Five armed Iranian Islamic Revolutionary Guard Corps boats unsuccessfully tried to seize a British oil tanker in the Persian Gulf Wednesday, according to two US officials with direct knowledge of the incident.
The British Heritage tanker was sailing out of the Persian Gulf and was crossing into the Strait of Hormuz area when it was approached by the Iranian boats. The Iranians ordered the tanker to change course and stop in nearby Iranian territorial waters, according to the officials. A US aircraft was overhead and recorded video of the incident, though CNN has not seen the footage.
The UK's Royal Navy frigate HMS Montrose had been escorting the tanker from the rear. It trained its deck guns on the Iranians and gave them a verbal warning to back away, which they did. Montrose is equipped on the deck with 30 mm guns specifically designed to drive off small boats. UK officials had previously confirmed that the Montrose was in the region performing a "maritime security role."
In a statement, the UK's Ministry of Defense said that "contrary to international law, three Iranian vessels attempted to impede the passage of a commercial vessel, British Heritage, through the Strait of Hormuz."
"HMS Montrose was forced to position herself between the Iranian vessels and British Heritage and issue verbal warnings to the Iranian vessels, which then turned away," the statement said. "We are concerned by this action and continue to urge the Iranian authorities to de-escalate the situation in the region."
Iran's Revolutionary Guard denied that it tried to stop the British tanker, the semi-official Fars news agency reported Thursday.
The incident is yet another flashpoint in a series of maritime episodes involving Iran, coming less than a week after British Royal Marines stormed an Iranian ship that was suspected of carrying oil to Syria. Just last month, tensions between the US and Iran escalated into a military standoff after an American drone was shot down by Iran over the Straight of Hormuz.
At the same time, concerns are rising in Europe and the United States after Iran began increasing uranium enrichment after saying it would no longer comply with the nuclear agreement it signed in 2015. The US pulled out of the nuclear deal in 2018 and reintroduced economic sanctions.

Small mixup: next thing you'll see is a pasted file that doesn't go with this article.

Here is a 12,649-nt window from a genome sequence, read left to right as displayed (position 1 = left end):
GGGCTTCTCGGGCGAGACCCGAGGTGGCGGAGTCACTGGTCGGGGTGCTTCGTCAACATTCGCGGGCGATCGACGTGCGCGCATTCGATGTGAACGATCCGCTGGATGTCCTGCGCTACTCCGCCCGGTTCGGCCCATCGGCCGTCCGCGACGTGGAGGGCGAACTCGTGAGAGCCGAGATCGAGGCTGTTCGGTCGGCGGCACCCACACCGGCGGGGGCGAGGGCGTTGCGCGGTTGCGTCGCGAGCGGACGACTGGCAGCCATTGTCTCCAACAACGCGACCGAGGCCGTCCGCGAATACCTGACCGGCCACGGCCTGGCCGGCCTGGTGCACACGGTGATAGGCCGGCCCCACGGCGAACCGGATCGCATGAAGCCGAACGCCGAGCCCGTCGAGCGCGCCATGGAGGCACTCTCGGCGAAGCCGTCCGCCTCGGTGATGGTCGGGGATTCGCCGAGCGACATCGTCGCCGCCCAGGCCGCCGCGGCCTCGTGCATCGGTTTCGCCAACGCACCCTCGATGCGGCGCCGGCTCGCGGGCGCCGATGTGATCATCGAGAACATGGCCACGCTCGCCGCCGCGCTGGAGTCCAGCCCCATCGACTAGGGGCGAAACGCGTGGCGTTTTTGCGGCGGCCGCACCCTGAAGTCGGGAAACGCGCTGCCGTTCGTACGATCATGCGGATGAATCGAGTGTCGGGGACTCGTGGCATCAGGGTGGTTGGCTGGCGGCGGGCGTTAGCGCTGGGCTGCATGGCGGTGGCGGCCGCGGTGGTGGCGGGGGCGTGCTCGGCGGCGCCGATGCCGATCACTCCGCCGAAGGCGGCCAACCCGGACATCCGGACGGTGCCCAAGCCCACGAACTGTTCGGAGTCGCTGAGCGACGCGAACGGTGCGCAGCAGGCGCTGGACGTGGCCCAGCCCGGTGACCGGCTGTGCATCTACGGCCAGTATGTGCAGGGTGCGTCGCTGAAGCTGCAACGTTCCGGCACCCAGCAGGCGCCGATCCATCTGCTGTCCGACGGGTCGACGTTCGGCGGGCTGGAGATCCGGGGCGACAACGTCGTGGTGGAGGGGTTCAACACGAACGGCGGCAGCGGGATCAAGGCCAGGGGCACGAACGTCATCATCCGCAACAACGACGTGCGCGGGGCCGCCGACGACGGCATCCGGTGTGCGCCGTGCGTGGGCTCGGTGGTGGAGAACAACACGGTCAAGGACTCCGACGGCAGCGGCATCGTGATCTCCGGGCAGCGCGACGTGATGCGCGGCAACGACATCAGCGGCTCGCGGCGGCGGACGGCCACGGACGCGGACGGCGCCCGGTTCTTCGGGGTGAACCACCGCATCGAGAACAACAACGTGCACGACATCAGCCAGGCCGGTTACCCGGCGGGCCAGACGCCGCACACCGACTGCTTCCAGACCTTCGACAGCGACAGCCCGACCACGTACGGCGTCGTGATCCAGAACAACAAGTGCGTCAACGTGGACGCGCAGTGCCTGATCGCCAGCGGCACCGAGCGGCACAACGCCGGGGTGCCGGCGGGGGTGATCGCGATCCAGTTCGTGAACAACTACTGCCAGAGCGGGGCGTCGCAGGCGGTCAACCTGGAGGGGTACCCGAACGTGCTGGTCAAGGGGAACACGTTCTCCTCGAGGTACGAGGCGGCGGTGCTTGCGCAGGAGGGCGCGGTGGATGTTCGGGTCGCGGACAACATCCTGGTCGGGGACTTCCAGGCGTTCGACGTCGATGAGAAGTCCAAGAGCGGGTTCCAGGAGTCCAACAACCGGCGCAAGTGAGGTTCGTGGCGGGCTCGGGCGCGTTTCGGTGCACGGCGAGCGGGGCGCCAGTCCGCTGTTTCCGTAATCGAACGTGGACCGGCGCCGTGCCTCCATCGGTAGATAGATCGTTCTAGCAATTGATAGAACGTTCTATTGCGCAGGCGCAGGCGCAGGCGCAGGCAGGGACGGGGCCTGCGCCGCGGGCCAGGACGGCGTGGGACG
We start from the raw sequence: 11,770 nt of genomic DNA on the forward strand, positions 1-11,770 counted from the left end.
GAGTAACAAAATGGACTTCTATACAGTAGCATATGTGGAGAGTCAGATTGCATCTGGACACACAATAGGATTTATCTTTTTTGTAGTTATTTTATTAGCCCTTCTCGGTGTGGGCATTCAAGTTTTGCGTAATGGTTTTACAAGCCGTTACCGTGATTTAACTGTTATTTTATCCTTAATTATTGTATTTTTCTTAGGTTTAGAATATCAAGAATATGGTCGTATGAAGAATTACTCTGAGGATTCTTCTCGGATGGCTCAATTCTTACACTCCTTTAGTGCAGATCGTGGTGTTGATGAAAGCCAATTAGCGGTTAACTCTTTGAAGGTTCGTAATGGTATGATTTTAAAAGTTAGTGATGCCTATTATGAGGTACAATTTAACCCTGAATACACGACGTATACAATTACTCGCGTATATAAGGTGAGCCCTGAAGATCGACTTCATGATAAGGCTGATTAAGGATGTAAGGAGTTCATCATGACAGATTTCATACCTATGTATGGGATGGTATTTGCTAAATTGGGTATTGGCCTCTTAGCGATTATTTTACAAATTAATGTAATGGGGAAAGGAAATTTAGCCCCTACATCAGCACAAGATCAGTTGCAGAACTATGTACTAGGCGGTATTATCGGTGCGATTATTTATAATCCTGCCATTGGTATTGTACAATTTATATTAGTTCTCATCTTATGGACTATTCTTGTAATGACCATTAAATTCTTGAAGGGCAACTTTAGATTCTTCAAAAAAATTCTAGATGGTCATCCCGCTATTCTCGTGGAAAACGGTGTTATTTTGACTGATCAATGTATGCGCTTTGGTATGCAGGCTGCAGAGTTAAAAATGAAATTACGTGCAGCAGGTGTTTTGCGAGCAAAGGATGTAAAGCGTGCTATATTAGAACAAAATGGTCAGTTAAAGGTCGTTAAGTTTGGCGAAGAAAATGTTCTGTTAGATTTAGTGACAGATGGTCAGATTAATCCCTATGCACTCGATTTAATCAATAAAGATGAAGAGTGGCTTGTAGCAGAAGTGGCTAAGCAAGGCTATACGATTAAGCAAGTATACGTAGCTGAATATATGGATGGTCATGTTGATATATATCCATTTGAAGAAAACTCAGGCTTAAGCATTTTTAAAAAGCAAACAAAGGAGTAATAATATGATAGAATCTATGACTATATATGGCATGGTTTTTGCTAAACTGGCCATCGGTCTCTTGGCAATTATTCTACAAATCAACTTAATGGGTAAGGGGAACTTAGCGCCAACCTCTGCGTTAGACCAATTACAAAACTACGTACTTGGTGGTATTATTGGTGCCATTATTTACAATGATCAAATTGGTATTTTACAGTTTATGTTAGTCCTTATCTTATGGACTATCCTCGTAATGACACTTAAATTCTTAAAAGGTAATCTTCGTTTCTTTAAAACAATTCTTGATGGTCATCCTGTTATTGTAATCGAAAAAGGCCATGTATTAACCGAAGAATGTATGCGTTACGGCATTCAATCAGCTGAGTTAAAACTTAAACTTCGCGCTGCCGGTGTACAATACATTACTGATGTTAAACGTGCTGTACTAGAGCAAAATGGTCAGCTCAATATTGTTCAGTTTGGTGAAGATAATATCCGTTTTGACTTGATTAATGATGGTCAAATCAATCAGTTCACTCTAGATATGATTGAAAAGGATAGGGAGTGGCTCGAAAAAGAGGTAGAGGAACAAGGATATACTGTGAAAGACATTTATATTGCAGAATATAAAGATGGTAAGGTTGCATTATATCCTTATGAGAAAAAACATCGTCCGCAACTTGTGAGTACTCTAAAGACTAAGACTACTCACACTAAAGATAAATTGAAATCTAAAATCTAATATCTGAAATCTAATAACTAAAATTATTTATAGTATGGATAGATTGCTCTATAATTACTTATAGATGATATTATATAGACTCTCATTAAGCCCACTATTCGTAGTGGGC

Iranian President Hassan Rouhani warned earlier Wednesday that the UK "will see the consequences" after Gibraltar officials and UK Royal Marines seized an Iranian oil tanker bound for Syria last week, according to Rouhani's press office.
Rouhani, speaking in a cabinet session, said, "I tell the British that they are the initiator of insecurity and you will understand its consequences later."
US working to strengthen maritime security in region
US Chairman of the Joint Chiefs of Staff Gen. Joseph Dunford said Tuesday that the US and its allies were working to put together a coalition of countries to come up with a system to enforce freedom of navigation in the region amid what the US says are heightened threats from Iran.
"We had a discussion today, the Secretary of State, the Secretary of Defense and I and we are engaging now with a number of countries to see if we can put together a coalition that would ensure freedom of navigation both in the Straits of Hormuz and the Bab el Mandeb," Dunford said following an awards ceremony for his Finnish counterpart.
"I think what we'll do is, we certainly from the United States perspective would provide maritime domain awareness and surveillance," he said, adding that naval vessels would escort commercial ships that shared a country of origin, if required.
"Escorting in the normal course of events would be done by countries who have the same flag so a ship that is flagged by a particular country would be escorted by that country and I think what the United States can provide is domain awareness, intelligence, surveillance, reconnaissance and then coordination and patrols for other ships that would be in the area would be largely coalition ships," Dunford said.
The alleged Iranian attempt to seize the British tanker comes amid heightened tensions between Washington and Tehran.
Earlier on Wednesday President Donald Trump announced on Twitter that sanctions on Iran will "soon be increased, substantially!" following news that Iran was enriching uranium beyond the limits imposed by the Iran Nuclear Deal.
Last month Trump halted plans for a military strike against Iran in retaliation for the shooting down of a US drone, Trump said he found it hard to believe it had been an "intentional" act. "I think that it could have been somebody who was loose and stupid that did it," Trump said in the Oval Office on June 20.
The Trump administration has argued that the nuclear deal it abandoned in 2018, is inadequate as it doesn't cover Iran's ballistic missiles or regional activities.
Even though the International Atomic Energy Agency has found that Iran has complied with the deal, the US has re-imposed all sanctions in place before the deal and added new ones. Those actions have undermined the central concept of the deal -- that in exchange for controls on its nuclear program, Iran would see some economic relief.
Iran's Foreign Minister Javad Zarif tweeted Wednesday that the US has no standing to raise issues pertaining to the multilateral deal, due to the Trump administration's earlier decision to exit he deal.
US Special Representative for Iran Brian Hook told CNN Tuesday that the US is "looking for a new and better deal" to submit to the Senate as a treaty.